Risk-Taking Incentives of Executive Stock Options and the Asset Substitution Problem

21 Pages Posted: 2 Feb 2005

See all articles by Gerald T. Garvey

Gerald T. Garvey

Blackrock

Amin Mawani

York University - Department of Accounting

Abstract

Various theoretical models show that managerial compensation schemes can reduce the distortionary effects of financial leverage. There is mixed evidence as to whether highly levered firms offer less stock-based compensation, a common prediction of such models. Both the theoretical and empirical research, however, have overlooked the leverage provided by executive stock options. In principle, adjusting the exercise prices of executive stock options can mitigate the risk incentive effects of financial leverage. We show that the near-universal practice of setting option exercise prices near the prevailing stock price at the date of grant effectively undoes most of the effects of financial leverage. In a large cross-sectional sample of Canadian option-granting firms, we find evidence that executives' incentives to take equity risk are negatively rather than positively related to the leverage of their employers.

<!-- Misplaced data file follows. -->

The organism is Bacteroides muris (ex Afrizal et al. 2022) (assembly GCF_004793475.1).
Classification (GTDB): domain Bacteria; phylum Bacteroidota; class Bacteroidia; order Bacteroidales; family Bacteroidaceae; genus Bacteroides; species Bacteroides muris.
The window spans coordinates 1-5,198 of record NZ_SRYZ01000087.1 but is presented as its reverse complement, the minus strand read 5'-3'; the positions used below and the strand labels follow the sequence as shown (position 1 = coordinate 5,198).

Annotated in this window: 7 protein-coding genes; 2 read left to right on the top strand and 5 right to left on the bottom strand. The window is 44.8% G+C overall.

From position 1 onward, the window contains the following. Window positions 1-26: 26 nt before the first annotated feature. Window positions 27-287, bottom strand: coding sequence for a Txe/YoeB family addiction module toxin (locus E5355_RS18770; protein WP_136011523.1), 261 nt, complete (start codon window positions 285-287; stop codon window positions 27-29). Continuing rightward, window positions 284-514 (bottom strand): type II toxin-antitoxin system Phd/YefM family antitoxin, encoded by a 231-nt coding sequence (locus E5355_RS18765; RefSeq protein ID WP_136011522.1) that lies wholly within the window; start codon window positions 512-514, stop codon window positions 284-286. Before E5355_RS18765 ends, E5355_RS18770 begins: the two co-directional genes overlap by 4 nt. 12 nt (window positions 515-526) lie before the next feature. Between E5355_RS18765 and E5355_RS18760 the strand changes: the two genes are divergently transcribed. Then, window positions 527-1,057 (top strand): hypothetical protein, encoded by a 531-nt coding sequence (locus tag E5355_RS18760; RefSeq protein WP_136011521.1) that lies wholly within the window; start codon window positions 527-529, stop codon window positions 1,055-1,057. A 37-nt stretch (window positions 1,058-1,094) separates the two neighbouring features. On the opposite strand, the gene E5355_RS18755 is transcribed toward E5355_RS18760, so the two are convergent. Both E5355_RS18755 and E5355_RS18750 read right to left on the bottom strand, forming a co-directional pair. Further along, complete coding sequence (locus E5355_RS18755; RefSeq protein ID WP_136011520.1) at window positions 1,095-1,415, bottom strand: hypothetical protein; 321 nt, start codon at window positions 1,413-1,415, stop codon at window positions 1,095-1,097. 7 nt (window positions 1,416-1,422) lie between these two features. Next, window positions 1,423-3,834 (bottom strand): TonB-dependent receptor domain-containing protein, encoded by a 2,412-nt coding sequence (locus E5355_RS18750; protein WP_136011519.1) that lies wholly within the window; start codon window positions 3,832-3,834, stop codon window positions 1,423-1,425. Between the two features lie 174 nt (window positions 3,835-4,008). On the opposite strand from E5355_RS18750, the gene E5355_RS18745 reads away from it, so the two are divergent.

JEL Classification: J33, G32, D82, G34

Suggested Citation

Garvey, Gerald T. and Mawani, Amin, Risk-Taking Incentives of Executive Stock Options and the Asset Substitution Problem. Available at SSRN: https://ssrn.com/abstract=656105

Gerald T. Garvey (Contact Author)

Blackrock ( email )

Level 37, Chifley Tower
2 Chfiley Square
Sydney, NSW 2000
Australia
+61 2 9272 2388 (Phone)

Amin Mawani

York University - Department of Accounting ( email )

4700 Keele Street
Toronto, Ontario M3J 1P3
Canada

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